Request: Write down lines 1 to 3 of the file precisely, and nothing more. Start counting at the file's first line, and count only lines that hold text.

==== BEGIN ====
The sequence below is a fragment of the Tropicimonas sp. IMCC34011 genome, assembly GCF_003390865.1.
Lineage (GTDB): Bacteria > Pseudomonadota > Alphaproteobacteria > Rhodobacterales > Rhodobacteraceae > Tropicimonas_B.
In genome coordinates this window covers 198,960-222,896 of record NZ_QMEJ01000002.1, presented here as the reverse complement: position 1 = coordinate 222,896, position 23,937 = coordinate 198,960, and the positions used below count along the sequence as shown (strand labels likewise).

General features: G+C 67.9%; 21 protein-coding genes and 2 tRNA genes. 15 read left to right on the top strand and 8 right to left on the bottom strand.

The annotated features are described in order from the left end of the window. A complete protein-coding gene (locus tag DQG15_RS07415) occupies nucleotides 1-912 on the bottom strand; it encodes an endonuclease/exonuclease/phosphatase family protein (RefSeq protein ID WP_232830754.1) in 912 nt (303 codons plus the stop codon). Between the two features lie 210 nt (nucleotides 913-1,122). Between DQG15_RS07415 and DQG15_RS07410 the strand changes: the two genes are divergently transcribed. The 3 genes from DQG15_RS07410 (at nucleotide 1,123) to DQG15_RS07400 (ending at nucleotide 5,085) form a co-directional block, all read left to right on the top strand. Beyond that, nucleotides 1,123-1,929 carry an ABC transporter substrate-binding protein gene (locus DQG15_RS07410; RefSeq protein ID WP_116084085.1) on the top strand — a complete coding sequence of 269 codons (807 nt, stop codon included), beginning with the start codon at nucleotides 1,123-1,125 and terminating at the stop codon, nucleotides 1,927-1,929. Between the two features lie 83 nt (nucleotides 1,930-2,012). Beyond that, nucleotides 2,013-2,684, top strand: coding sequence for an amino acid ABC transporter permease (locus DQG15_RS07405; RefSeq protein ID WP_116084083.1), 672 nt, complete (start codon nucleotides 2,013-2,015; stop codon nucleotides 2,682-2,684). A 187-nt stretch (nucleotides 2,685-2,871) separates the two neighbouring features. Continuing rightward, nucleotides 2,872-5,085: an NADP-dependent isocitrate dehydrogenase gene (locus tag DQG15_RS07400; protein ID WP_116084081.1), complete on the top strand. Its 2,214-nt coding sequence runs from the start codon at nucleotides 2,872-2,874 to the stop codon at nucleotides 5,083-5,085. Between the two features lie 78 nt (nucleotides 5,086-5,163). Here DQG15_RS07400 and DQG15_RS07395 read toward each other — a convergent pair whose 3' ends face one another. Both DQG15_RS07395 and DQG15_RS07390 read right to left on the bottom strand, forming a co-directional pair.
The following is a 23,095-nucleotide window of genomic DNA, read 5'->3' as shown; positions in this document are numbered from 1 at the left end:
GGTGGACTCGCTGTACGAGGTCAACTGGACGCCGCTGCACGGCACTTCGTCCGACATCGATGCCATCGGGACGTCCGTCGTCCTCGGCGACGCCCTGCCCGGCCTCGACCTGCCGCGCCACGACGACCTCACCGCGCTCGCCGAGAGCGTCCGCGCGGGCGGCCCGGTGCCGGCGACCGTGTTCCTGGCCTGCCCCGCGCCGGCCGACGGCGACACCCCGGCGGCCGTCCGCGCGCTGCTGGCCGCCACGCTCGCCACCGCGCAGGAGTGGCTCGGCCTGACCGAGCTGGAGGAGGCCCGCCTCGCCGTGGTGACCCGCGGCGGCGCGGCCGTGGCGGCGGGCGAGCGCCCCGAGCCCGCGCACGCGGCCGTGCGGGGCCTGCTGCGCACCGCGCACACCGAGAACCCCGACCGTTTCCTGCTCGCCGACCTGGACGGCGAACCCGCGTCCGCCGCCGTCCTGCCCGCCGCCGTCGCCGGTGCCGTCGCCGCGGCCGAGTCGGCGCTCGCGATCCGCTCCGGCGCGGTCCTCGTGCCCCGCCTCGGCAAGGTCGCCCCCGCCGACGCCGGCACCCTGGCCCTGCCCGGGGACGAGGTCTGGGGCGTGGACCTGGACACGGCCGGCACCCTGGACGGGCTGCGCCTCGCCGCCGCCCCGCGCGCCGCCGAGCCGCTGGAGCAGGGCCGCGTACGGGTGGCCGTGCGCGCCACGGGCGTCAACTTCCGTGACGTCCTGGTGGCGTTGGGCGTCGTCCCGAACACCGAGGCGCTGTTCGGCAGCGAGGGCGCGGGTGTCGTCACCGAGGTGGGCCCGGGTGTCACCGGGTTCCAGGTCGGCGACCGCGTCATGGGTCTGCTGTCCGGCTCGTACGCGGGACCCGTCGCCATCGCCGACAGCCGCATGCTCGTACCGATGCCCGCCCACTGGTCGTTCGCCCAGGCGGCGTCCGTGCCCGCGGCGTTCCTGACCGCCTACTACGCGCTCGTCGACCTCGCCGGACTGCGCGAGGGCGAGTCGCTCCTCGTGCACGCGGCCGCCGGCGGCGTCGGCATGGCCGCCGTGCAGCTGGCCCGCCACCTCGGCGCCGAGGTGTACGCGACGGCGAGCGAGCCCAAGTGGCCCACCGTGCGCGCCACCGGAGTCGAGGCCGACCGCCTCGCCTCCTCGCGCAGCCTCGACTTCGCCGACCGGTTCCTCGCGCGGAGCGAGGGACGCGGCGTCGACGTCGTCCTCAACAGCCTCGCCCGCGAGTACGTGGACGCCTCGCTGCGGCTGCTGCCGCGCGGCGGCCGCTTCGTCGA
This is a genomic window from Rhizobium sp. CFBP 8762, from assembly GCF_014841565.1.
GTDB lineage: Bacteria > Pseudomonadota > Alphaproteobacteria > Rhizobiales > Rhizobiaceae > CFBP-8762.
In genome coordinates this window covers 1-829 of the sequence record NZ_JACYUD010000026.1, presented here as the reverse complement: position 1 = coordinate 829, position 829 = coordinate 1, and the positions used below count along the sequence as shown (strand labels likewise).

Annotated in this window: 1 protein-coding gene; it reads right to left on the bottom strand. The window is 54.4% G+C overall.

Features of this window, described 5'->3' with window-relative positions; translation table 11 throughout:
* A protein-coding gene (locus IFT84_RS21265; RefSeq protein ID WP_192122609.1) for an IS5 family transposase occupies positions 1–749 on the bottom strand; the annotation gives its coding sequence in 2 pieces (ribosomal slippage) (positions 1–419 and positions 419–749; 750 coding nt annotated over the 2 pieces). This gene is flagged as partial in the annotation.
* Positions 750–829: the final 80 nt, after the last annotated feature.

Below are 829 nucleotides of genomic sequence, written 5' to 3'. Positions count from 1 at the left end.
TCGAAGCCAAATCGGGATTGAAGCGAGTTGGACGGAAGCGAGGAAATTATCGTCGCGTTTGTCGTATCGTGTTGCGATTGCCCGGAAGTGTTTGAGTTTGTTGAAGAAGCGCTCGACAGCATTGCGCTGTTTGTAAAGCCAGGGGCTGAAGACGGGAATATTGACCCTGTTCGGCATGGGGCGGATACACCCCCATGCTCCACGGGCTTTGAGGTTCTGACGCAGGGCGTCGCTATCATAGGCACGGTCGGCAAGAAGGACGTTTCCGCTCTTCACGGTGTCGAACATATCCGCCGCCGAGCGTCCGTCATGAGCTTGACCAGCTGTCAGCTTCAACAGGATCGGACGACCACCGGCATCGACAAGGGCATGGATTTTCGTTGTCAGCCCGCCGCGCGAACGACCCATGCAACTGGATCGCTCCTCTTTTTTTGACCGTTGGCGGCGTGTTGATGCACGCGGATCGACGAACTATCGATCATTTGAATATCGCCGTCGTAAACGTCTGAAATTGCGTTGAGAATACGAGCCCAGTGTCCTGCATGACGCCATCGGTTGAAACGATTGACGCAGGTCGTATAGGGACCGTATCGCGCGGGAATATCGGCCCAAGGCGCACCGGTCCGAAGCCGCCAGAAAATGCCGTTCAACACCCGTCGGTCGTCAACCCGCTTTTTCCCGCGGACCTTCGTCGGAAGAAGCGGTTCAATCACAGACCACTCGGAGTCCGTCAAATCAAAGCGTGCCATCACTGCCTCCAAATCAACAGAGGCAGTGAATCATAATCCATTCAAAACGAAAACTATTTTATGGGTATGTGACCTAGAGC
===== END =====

The sequence below is a fragment of the Tropicimonas sp. IMCC34011 genome, assembly GCF_003390865.1.
Lineage (GTDB): Bacteria > Pseudomonadota > Alphaproteobacteria > Rhodobacterales > Rhodobacteraceae > Tropicimonas_B.
In genome coordinates this window covers 198,960-222,896 of record NZ_QMEJ01000002.1, presented here as the reverse complement: position 1 = coordinate 222,896, position 23,937 = coordinate 198,960, and the positions used below count along the sequence as shown (strand labels likewise).